06 October 2011 by Julienne du Toit

The Great, Grey-Green, Greasy Limpopo

At Mapungubwe National Park there is a treetop walk, a boardwalk that gently slips over the electrified border fence and leads to a great hide overlooking the Limpopo.

I loved it that someone at National Parks was whimsical enough to put up a sign with that famous quote from Rudyard Kipling’s Just So Stories:

“And at last he came to the great grey-green greasy Limpopo, all set about with fever trees.”

The vegetation changes completely in the space of a few hundred metres.  From stunted mopane trees on the other side of the road, and scarcely a tussock of grass to be seen, there is this lush riverine forest, with towering trees and long grass, in which bushbuck lie contentedly.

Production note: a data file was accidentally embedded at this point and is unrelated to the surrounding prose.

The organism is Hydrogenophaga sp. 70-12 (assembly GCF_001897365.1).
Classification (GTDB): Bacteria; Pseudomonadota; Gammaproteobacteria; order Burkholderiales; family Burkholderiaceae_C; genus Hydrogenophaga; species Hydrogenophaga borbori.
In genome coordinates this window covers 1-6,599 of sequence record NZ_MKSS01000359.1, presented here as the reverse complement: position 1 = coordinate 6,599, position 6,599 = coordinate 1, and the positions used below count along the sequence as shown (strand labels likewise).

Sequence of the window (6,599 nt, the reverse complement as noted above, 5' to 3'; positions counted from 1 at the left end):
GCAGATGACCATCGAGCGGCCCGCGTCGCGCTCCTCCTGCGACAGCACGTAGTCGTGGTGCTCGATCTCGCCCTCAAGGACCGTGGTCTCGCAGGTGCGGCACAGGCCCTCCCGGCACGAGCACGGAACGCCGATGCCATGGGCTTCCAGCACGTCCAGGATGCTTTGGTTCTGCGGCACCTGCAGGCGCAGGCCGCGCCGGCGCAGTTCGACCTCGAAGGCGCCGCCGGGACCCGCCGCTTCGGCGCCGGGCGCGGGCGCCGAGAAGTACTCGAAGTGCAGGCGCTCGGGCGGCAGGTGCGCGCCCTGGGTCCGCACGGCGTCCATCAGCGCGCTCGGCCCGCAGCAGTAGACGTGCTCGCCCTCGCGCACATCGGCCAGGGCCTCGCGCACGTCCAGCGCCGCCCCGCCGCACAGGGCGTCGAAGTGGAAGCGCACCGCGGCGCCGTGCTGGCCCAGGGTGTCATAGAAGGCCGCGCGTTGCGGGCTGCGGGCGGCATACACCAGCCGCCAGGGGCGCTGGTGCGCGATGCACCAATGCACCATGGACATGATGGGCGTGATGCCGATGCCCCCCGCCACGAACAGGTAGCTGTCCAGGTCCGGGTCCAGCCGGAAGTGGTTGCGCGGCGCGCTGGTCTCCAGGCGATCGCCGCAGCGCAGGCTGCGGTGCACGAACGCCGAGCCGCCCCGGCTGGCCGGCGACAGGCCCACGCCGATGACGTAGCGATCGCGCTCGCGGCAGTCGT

From the hide, you look down on the river. We saw three-banded plovers busily patrolling the water’s edge, and a baboon sat alone, apparently deep in thought on a spit of sand in the middle of the river, scolded by a blacksmith lapwing.

A pearl-spotted owl chanted out its whooping challenge in a cascade of descending notes.

We watched more baboons making their way down to the river. Straight across from us was Zimbabwe (the roof of a little village shone on the side of a small hill). And in the wooded triangular groove between the Shashe and the Limpopo’s meeting point was Botswana.


Far in the distance, we saw the grassy top of Mapungubwe hill among the other sandstone outcrops, glowing warmly in the last light.

We could hardly drag ourselves away from this place, so much so that we were terribly late getting out of the park, and were good-naturedly scolded by the man at the gate.

Category: Wildlife

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